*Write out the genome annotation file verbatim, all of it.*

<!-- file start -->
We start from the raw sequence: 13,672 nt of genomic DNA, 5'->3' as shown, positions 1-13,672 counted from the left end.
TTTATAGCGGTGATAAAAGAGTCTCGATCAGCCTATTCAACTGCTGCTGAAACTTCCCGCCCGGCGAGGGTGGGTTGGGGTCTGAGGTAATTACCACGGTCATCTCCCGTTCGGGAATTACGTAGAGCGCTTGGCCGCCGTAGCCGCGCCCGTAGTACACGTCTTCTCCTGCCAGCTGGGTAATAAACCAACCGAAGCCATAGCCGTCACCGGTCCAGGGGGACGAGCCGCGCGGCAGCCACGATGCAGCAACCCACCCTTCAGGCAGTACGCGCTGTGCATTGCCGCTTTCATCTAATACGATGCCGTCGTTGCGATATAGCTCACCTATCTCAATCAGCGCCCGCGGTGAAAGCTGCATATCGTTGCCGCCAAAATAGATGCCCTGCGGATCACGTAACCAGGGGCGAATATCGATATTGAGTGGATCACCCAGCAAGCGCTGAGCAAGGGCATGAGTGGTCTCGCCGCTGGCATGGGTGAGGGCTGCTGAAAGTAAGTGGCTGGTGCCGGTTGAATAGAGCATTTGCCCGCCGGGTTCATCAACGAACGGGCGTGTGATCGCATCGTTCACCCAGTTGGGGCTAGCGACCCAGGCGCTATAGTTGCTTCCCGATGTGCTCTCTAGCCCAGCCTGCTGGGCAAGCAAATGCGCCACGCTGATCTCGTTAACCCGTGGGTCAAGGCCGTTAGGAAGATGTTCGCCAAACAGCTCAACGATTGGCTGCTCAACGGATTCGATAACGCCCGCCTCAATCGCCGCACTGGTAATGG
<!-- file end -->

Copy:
We start from the raw sequence: 13,672 nt of genomic DNA, 5'->3' as shown, positions 1-13,672 counted from the left end.
TTTATAGCGGTGATAAAAGAGTCTCGATCAGCCTATTCAACTGCTGCTGAAACTTCCCGCCCGGCGAGGGTGGGTTGGGGTCTGAGGTAATTACCACGGTCATCTCCCGTTCGGGAATTACGTAGAGCGCTTGGCCGCCGTAGCCGCGCCCGTAGTACACGTCTTCTCCTGCCAGCTGGGTAATAAACCAACCGAAGCCATAGCCGTCACCGGTCCAGGGGGACGAGCCGCGCGGCAGCCACGATGCAGCAACCCACCCTTCAGGCAGTACGCGCTGTGCATTGCCGCTTTCATCTAATACGATGCCGTCGTTGCGATATAGCTCACCTATCTCAATCAGCGCCCGCGGTGAAAGCTGCATATCGTTGCCGCCAAAATAGATGCCCTGCGGATCACGTAACCAGGGGCGAATATCGATATTGAGTGGATCACCCAGCAAGCGCTGAGCAAGGGCATGAGTGGTCTCGCCGCTGGCATGGGTGAGGGCTGCTGAAAGTAAGTGGCTGGTGCCGGTTGAATAGAGCATTTGCCCGCCGGGTTCATCAACGAACGGGCGTGTGATCGCATCGTTCACCCAGTTGGGGCTAGCGACCCAGGCGCTATAGTTGCTTCCCGATGTGCTCTCTAGCCCAGCCTGCTGGGCAAGCAAATGCGCCACGCTGATCTCGTTAACCCGTGGGTCAAGGCCGTTAGGAAGATGTTCGCCAAACAGCTCAACGATTGGCTGCTCAACGGATTCGATAACGCCCGCCTCAATCGCCGCACTGGTAATGG